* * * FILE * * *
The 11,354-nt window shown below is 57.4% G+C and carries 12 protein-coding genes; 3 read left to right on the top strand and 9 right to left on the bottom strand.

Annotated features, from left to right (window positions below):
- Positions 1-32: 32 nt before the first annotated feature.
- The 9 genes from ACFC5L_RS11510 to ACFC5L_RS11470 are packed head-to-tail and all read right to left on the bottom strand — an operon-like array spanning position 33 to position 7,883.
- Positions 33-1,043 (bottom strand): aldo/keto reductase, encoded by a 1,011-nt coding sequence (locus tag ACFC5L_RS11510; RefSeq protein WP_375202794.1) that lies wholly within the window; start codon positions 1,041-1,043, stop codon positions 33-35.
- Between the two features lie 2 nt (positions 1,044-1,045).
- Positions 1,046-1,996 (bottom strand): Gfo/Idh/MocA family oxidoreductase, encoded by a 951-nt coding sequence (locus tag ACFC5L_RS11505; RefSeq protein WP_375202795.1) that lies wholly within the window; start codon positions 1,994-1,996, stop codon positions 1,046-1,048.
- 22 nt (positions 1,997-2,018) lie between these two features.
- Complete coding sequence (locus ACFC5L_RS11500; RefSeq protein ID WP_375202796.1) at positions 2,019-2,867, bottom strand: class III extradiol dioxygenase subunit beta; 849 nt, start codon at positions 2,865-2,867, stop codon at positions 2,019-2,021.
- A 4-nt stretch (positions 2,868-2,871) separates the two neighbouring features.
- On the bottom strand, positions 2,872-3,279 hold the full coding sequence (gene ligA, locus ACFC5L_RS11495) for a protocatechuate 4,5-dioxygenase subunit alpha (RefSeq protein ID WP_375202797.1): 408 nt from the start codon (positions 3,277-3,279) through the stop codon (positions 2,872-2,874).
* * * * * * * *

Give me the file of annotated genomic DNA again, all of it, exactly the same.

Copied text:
The 11,354-nt window shown below is 57.4% G+C and carries 12 protein-coding genes; 3 read left to right on the top strand and 9 right to left on the bottom strand.

Annotated features, from left to right (window positions below):
- Positions 1-32: 32 nt before the first annotated feature.
- The 9 genes from ACFC5L_RS11510 to ACFC5L_RS11470 are packed head-to-tail and all read right to left on the bottom strand — an operon-like array spanning position 33 to position 7,883.
- Positions 33-1,043 (bottom strand): aldo/keto reductase, encoded by a 1,011-nt coding sequence (locus tag ACFC5L_RS11510; RefSeq protein WP_375202794.1) that lies wholly within the window; start codon positions 1,041-1,043, stop codon positions 33-35.
- Between the two features lie 2 nt (positions 1,044-1,045).
- Positions 1,046-1,996 (bottom strand): Gfo/Idh/MocA family oxidoreductase, encoded by a 951-nt coding sequence (locus tag ACFC5L_RS11505; RefSeq protein WP_375202795.1) that lies wholly within the window; start codon positions 1,994-1,996, stop codon positions 1,046-1,048.
- 22 nt (positions 1,997-2,018) lie between these two features.
- Complete coding sequence (locus ACFC5L_RS11500; RefSeq protein ID WP_375202796.1) at positions 2,019-2,867, bottom strand: class III extradiol dioxygenase subunit beta; 849 nt, start codon at positions 2,865-2,867, stop codon at positions 2,019-2,021.
- A 4-nt stretch (positions 2,868-2,871) separates the two neighbouring features.
- On the bottom strand, positions 2,872-3,279 hold the full coding sequence (gene ligA, locus ACFC5L_RS11495) for a protocatechuate 4,5-dioxygenase subunit alpha (RefSeq protein ID WP_375202797.1): 408 nt from the start codon (positions 3,277-3,279) through the stop codon (positions 2,872-2,874).